Wahaka’s latest experiment in the mezcal world is all about barrel swapping. It’s called Repo on Rye and it’s a true crossover, mezcal aged in whiskey barrels while the whiskey company tries out its own project of aging whiskey in mezcal barrels.
- Location: San Dionisio Ocotepec, Oaxaca and Pittsburgh, Pennsylvania
- Agave: Cultivated espadin
- Maestro Mezcalero: Alberto Morales Mendez
- ABV: 40%
- Batch: 500 bottles
- NOM: O148X
This brand new project by Wahaka continues their experiments with mezcal. First they launched a line of vegan pechugas, then single varietals, now they’re aging mezcal in rye whiskey barrels. Others have done similar experiments, I still have a bottle of Del Maguey that was finished in Stags Leap barrels gifted to me by a friend in the business that dates back to 2007 and many others like Ilegal have specialized projects as well – it’s a fertile space.
Like many things in the mezcal world this project started with a chance meeting. Raza Zaidi, one of Wahaka’s owners, was pouring at the T. Edward Wines Portfolio Event and happened to be stationed next to Michael Foglia at the Wigle Whiskey table. As it frequently happens at these tastings, they got to talking (read: drinking), one thing led to another and the idea popped up about exchanging barrels to see what would happen with mezcal aged in a whiskey barrel and whiskey aged in a mezcal barrel.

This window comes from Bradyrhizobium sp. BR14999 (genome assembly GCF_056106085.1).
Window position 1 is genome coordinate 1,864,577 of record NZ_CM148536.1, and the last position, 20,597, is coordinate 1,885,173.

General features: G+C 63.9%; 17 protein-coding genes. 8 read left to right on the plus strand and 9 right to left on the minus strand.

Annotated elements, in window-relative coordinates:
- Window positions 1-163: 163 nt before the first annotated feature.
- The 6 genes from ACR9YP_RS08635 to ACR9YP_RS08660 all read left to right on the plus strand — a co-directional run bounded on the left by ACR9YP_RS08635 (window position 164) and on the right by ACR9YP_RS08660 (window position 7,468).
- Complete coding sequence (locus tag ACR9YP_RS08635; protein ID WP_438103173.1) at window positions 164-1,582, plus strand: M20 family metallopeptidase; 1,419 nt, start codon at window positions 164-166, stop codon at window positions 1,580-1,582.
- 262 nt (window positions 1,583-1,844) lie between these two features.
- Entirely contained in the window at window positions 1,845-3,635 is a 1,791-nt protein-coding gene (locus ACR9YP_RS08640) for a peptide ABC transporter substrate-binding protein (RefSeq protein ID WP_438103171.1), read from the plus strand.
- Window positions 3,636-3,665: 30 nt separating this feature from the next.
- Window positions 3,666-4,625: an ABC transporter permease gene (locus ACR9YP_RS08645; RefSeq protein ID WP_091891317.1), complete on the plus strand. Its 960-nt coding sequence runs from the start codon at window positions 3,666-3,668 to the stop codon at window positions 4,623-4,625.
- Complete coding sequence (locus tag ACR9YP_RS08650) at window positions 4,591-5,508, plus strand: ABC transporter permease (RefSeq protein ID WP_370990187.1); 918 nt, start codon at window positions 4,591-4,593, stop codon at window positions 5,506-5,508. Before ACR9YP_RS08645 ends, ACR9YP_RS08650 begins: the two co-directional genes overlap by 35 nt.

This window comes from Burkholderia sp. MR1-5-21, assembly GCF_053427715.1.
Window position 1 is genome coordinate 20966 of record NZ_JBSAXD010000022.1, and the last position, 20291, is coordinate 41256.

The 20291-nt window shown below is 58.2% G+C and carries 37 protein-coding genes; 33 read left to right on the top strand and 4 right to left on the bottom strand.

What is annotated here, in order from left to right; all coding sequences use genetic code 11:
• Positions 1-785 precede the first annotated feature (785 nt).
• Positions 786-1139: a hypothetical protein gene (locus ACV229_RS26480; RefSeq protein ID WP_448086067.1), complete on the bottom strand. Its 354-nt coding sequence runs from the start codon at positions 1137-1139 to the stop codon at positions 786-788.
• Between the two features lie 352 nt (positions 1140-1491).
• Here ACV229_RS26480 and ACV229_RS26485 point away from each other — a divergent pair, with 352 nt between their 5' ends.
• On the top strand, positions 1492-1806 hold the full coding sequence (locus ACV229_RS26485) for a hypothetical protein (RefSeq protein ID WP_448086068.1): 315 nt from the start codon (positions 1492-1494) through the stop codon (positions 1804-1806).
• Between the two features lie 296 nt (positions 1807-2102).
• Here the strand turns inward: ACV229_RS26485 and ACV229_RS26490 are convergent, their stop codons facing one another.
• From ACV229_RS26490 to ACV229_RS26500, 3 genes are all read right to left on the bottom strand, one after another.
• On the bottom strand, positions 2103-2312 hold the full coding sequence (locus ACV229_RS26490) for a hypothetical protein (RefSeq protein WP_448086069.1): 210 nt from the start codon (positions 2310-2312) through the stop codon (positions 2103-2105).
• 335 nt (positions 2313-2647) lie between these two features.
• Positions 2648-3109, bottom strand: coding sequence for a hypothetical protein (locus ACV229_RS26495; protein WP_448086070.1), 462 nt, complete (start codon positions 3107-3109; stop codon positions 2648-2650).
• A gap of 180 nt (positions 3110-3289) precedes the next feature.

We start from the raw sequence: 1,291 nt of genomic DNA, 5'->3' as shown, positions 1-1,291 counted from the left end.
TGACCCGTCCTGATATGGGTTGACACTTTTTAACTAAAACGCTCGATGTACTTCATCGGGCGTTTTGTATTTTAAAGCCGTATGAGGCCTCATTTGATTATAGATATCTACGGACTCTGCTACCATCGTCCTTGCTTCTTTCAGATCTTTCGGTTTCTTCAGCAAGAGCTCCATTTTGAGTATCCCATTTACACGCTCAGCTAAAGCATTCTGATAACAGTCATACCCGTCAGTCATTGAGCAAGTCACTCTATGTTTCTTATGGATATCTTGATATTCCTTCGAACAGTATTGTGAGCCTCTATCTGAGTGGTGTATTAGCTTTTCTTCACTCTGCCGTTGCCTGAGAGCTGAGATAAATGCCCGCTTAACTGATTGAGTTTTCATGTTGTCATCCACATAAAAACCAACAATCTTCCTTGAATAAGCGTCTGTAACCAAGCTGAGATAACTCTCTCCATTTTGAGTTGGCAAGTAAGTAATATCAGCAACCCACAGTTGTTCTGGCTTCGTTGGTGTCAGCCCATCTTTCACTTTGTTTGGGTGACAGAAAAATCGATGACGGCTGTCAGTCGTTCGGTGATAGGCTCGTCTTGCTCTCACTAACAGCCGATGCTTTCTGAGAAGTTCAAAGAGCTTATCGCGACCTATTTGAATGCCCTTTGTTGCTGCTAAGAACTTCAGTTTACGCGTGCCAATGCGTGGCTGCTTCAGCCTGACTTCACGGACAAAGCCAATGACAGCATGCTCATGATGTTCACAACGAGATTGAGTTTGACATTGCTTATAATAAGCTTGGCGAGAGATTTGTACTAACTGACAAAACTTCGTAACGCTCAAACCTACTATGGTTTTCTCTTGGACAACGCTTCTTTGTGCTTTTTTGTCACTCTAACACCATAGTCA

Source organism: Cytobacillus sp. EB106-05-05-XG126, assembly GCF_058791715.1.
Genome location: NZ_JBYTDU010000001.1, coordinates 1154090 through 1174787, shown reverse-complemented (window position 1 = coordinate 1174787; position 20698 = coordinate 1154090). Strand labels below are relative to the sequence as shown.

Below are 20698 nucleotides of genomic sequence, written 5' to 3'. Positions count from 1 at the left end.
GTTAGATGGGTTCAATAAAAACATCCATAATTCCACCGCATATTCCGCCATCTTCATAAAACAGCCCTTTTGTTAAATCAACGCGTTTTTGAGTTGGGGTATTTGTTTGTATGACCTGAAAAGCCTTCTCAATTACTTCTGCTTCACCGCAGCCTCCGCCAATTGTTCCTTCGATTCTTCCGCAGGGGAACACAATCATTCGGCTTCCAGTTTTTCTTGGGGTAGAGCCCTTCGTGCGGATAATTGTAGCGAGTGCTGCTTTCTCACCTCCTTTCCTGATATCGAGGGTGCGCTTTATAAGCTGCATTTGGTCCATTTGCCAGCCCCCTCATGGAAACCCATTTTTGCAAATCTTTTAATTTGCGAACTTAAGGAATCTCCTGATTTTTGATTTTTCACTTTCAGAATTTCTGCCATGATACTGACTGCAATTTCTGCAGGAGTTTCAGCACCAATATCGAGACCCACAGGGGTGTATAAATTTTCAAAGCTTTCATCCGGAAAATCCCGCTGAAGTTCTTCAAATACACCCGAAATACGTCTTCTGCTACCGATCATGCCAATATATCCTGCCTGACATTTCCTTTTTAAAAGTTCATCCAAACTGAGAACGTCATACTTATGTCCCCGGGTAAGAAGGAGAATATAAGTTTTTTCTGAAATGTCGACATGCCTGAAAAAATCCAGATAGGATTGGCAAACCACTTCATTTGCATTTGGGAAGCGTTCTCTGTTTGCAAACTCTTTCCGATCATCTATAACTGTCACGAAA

Wahaka is one of the few mezcal companies to produce a reposado, theirs is a reposado con gusano which is Wahaka’s nod to that historical strand where some mezcals were distinguished by worms in the bottles. It also means that they had barrels sitting around for this experiment, barrels that also absorbed some of the gusano flavor that is such a great highlight in many cocktails.
The mechanics of the project were pretty simple. Each party put barrels on trucks and shipped them in the opposite direction. One slight hitch: The first time Wahaka’s barrels made it to Austin, they were stolen off the truck. Otherwise it all went smoothly and Wigle put their rye in the Wahaka con Reposado barrels while Wahaka put their espadin in the Wigle Rye barrels to age for one year. Wigle’s project is called Oaxaca Rye – they may already be sold out by the time you read this but you can always give them a buzz to see if a spare bottle is rattling about.
At first whiff it doesn’t say mezcal, it tells me cognac. It’s full of soft, sweet, and warm associations. The flavor follows suit, it’s like a light cognac, delicately aged, and opens up with characteristic sweetness from barrel aging. It’s a great learning experience about whisky and mezcal, clearly all those round and sweet flavors come from the char in the oak barrels while the mezcal makes it stand up. It’s clearly a mezcal once you get past all the whiskey associations but clearly not a traditional mezcal either. It’s a fun experience but not one that many people will get to experience because there are only 500 bottles available.